I’ve always loved the Olympics. Aside from the sporting spectacle and the human stories behind them, the Games provide us – children and parents alike – with many lessons that can be applied to real life.
I came across this quote over the weekend attributed to Mel Marshall, the coach of British swimmer Adam Peaty, now a three-time Olympic gold medalist.
Chris Spice, British Swimming’s performance director, calls this “high challenge, high support”.
Some commenters on social media have interpreted this as a ‘tough love’ approach in its most negative form. They perceive this as a toxic environment in which coaches use bullying tactics and fear to coax maximum performance from their athletes.
I read this very differently, in a way that underlines how I want my kids to approach life. Don’t ignore life’s problems or wait for someone to solve them for you. Acknowledge them, confront them and – leaning on parental support only when necessary – work out how you can solve them yourself.
Preparing our children
To me, “preparing the road for the athlete” is to solve life’s obstacles simply by removing or denying them. This is the child who never learns to cook or do their laundry because it’s all done for them. It’s the parent who jumps immediately in to solve a problem for a child, because it’s quicker. Of course, it’s easier in the short-term, but is it good preparation for later life?
It’s also that endless parade of reality show contestants we like to giggle at. You know, the ones who dissolve at the first sign of negative feedback and blame the judges for not seeing their obvious star potential. They always have over-protective parents who worship the ground they walk on and only reinforce their child’s lack of self-awareness. Of course, as parents we all want to be supportive and for our children to succeed in their dreams. But we should also want them to handle setbacks and bounce back from them with redoubled determination. That’s just how life works, isn’t it?
Conversely, “preparing the athlete for the road” is more than just leaving a child to sink or swim. It’s about letting out the leash gradually. Find learning and coaching opportunities that enable a child to grow through a combination of experience, success and occasional failure.
It’s about resisting the temptation to immediately show a child the solution to a problem. Instead, step back and encourage them – with a little support when needed – to find the solution for themselves. Teach them self-reliance and resilience. Let them take pride in their achievements and give them the opportunity to learn from their less successful efforts.
And when we do this, it’s surprising how often a child devises an even better solution than their parents.
Our kids > Me
I will be the first person to admit that we – and me in particular – haven’t always got this right. But when we do, it’s immensely satisfying.
Isaac has grown into a young man capable of organising his own life and making good decisions. He has always been mature and readily accepted more responsibility. From the outset of secondary school, he has always travelled to and from Reading by train. He rarely needs reminding about things because he organises himself and often, it seems, his friends. He’s a natural leader and rallying point, and the more responsibility he takes on, the more he grows. (Whereas I used to leave everyone else to do everything whenever possible.)
Toby is on a slightly different path. He isn’t yet as mature or confident as Isaac is. So he needs more support in some areas – but less in others. At 11, he’s the child we can instruct to bake a cake and leave to his own devices. He’ll manage the ingredients, the oven and all the other kitchen equipment. (But not, sadly, the tidying up.) He will be the one who, if he goes to university, will do all the cooking for his friends. He’s the boy who already knows what he wants to be in life: an architect. (I’m nearly 51 and I’m still trying to work out what I want to be when I grow up.)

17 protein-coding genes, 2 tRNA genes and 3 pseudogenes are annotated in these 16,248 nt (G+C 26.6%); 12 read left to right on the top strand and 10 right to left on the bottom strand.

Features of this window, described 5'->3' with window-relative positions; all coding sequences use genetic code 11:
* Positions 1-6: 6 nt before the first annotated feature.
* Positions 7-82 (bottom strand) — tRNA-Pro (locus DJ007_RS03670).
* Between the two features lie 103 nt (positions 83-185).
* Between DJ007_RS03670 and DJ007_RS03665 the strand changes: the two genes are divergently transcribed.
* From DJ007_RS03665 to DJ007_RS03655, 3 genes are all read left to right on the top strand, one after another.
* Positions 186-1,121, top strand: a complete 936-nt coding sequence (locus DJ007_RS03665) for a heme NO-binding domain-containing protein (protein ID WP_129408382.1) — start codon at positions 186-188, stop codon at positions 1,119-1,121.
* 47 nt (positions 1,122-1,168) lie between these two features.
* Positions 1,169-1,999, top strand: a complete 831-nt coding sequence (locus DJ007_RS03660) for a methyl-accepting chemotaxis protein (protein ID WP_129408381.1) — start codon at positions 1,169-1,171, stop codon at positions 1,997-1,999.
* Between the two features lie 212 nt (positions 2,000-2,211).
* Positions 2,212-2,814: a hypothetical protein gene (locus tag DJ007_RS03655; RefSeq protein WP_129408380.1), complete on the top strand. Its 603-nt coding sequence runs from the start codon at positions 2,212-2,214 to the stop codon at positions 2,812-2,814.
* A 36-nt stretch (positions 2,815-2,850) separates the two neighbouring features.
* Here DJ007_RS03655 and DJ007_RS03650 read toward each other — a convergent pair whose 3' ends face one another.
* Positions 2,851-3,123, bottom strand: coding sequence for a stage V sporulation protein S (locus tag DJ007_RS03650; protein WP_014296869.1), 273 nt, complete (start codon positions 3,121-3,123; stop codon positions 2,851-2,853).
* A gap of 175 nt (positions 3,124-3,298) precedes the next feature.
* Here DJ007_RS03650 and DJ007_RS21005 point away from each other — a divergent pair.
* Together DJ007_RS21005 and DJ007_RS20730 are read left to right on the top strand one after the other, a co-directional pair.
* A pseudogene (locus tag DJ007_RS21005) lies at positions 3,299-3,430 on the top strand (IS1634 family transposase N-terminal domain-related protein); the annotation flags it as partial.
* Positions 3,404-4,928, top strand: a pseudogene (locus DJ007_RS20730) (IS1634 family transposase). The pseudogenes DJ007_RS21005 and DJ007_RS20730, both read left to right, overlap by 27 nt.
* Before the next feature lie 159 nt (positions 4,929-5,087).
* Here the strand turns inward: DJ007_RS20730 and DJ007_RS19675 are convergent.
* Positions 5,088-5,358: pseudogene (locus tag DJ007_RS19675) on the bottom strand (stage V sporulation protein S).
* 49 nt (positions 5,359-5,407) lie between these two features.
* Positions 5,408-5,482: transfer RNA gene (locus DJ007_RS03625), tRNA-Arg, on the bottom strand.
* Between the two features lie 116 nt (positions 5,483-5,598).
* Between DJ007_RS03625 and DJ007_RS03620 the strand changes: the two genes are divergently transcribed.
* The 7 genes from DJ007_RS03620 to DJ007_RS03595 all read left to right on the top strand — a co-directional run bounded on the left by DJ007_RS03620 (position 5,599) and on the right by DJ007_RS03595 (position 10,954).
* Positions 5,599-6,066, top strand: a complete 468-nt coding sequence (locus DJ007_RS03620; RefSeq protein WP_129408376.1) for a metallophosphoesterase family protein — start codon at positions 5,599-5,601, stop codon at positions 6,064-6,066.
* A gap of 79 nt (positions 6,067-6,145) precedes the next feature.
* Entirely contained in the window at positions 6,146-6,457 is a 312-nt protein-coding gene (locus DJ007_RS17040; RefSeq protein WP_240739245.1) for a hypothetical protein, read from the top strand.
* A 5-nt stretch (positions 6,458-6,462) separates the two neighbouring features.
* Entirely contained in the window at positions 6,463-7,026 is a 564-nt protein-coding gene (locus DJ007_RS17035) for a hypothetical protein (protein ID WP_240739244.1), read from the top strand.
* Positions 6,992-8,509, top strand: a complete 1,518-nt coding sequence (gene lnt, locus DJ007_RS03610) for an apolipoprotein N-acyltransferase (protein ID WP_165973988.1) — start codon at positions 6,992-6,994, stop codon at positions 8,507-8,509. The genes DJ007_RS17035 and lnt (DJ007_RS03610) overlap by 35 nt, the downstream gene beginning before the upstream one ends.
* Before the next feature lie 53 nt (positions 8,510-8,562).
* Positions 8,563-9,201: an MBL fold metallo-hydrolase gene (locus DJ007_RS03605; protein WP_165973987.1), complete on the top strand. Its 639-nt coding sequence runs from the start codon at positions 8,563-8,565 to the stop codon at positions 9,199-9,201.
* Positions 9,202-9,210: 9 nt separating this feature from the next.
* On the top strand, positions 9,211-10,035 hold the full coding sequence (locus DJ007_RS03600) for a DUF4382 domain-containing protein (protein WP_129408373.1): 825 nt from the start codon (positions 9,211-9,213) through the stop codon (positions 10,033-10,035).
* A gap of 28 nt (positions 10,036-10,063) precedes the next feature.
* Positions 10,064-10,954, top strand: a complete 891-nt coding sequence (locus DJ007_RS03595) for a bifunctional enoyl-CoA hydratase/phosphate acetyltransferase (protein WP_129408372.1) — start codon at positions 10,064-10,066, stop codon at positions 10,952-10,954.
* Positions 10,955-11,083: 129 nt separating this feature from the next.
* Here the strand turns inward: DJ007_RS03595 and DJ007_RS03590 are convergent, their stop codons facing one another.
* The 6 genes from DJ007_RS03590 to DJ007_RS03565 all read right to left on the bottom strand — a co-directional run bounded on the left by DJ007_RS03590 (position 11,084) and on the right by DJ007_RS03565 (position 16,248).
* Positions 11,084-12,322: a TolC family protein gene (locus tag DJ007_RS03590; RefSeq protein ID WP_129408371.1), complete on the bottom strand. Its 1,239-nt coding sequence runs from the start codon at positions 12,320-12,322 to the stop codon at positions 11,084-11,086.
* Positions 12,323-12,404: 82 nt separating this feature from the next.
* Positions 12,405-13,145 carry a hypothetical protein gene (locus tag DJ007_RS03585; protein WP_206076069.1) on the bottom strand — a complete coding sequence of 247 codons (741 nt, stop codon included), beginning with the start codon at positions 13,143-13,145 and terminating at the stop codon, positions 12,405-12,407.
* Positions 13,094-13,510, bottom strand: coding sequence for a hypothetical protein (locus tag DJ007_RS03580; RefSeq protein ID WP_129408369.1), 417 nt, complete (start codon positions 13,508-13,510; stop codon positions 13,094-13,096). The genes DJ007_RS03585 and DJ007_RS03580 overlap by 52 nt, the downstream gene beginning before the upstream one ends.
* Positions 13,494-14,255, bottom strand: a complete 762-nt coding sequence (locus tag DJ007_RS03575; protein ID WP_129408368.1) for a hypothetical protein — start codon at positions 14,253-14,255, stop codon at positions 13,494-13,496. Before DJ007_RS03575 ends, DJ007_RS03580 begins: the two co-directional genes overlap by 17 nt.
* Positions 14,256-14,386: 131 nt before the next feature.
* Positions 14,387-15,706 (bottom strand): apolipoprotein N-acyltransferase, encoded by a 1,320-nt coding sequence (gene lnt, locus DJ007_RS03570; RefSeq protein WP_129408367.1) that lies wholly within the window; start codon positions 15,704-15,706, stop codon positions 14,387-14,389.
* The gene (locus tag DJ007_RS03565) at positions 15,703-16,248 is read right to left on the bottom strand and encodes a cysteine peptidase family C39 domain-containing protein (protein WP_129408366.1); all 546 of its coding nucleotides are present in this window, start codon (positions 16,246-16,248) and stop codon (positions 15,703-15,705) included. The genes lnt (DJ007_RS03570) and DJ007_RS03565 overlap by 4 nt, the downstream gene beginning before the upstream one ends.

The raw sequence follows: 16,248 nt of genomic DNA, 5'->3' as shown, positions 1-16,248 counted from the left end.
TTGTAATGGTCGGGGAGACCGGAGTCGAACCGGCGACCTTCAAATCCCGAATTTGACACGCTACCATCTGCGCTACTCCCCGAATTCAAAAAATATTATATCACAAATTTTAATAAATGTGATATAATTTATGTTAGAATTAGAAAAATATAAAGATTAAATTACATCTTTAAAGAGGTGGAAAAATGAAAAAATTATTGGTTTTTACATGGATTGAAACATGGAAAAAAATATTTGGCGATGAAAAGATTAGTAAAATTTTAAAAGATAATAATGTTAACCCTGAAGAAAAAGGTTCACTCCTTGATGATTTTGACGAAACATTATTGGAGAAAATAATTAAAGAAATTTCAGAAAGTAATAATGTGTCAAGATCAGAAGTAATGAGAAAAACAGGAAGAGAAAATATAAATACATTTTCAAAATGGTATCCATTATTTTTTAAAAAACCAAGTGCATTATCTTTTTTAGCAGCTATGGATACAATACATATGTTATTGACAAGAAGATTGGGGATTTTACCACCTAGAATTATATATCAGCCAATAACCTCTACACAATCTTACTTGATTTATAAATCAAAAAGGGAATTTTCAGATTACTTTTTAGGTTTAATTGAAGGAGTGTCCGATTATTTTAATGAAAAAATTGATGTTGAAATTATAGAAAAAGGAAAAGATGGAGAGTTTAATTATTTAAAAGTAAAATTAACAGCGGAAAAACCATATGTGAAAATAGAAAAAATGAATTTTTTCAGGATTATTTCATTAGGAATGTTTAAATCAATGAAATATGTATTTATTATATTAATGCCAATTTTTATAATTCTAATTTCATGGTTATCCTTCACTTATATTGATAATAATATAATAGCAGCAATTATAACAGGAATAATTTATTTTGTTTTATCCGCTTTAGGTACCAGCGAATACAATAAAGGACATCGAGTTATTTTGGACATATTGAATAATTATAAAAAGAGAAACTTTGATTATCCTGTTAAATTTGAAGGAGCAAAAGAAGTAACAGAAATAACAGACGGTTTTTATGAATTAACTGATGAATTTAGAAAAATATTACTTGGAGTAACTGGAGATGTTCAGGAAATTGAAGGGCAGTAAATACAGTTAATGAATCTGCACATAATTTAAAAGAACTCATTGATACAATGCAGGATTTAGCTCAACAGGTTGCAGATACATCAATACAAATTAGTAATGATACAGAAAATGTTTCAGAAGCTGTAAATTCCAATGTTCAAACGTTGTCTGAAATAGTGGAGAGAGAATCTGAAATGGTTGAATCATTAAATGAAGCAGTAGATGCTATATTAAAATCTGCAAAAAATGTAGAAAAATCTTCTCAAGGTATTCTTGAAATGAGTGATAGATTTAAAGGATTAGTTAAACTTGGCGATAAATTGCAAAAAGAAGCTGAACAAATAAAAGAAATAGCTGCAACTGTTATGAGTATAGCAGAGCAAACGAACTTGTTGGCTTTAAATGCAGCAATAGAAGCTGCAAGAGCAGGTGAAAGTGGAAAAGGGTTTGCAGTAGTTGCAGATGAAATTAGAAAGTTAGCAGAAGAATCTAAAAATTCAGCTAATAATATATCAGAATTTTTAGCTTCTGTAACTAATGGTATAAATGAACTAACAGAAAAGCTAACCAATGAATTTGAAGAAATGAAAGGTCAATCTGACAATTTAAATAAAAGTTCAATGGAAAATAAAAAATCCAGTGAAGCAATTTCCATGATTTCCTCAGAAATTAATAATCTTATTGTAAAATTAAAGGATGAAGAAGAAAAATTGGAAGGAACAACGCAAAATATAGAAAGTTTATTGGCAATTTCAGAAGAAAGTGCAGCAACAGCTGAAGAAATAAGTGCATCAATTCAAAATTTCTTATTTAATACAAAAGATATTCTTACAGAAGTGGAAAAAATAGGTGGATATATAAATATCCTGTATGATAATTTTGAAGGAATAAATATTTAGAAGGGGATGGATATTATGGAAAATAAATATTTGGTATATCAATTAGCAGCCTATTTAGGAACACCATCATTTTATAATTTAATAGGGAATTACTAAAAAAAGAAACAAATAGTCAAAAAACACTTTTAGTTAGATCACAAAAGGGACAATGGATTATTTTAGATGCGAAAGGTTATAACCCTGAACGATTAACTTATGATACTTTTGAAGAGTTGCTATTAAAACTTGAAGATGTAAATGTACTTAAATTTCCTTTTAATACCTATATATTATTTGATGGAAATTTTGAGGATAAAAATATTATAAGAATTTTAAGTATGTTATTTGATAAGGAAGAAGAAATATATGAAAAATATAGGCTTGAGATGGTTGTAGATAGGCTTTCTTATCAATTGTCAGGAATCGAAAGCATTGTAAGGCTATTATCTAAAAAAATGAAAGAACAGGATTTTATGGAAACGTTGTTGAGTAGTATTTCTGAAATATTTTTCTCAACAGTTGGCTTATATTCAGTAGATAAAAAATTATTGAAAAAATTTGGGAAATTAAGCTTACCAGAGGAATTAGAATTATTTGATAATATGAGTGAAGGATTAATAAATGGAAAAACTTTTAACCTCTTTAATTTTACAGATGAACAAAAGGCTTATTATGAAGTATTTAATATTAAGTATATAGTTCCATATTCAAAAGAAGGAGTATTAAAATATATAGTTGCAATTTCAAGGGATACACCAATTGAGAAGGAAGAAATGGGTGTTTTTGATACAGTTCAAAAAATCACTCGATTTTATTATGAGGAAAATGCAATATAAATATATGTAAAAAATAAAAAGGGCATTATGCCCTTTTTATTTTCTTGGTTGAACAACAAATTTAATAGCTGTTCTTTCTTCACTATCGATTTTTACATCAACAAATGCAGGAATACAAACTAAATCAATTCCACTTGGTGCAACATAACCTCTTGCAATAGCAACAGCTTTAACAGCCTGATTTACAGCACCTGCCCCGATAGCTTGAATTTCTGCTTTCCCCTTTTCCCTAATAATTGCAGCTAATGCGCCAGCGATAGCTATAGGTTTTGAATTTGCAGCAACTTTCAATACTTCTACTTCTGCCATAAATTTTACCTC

Kara shares many of Isaac’s characteristics. She is focussed, self-driven and utterly fearless, whether it’s sporting or academic pursuits. As a sporty girl, she has had to juggle plenty of both achievements and failures, which has built her resilience. She will always be our youngest child, but she will also launch herself at problems head-on in a way that belies her youth. (Whereas I never learned to cope with failure until I went to university, failed, and then crashed and burned spectacularly.)
When I compare them to a younger me, I see a set of kids who don’t expect every problem to be solved for them. In their own way, each is capable of finding their own solutions with minimal help. Of course, I didn’t have access to YouTube and Google when I was their age, but even so.
For all my failings as a parent, I think this is one thing we’ve got right. Our kids know we will always be there for them. But they don’t rely on us to remove every obstacle in their path. I left home for university at 19 as an academic kid with no idea how to solve real-world problems. I lacked confidence socially and could barely boil a kettle. And, worst of all, I lacked the maturity to deal with setbacks.
I’d grown up in a home where I was mollycoddled – with the best of intentions – by loving parents. Where I settled into a comfort zone where everything came easily, and I didn’t develop any resilience. And where it was too easy to blame my shortcomings on others: my university tutors, my parents, anyone but me.
It took me until my early 40s to accept this fundamental truth. Our kids are already far more self-aware than I was, and more responsible. Whichever road they choose to go down, they’ll be equipped to cope.
Of course, we’ll be there to support them if they need us. But somehow I don’t think they will. They’ve been prepared for the road ahead.
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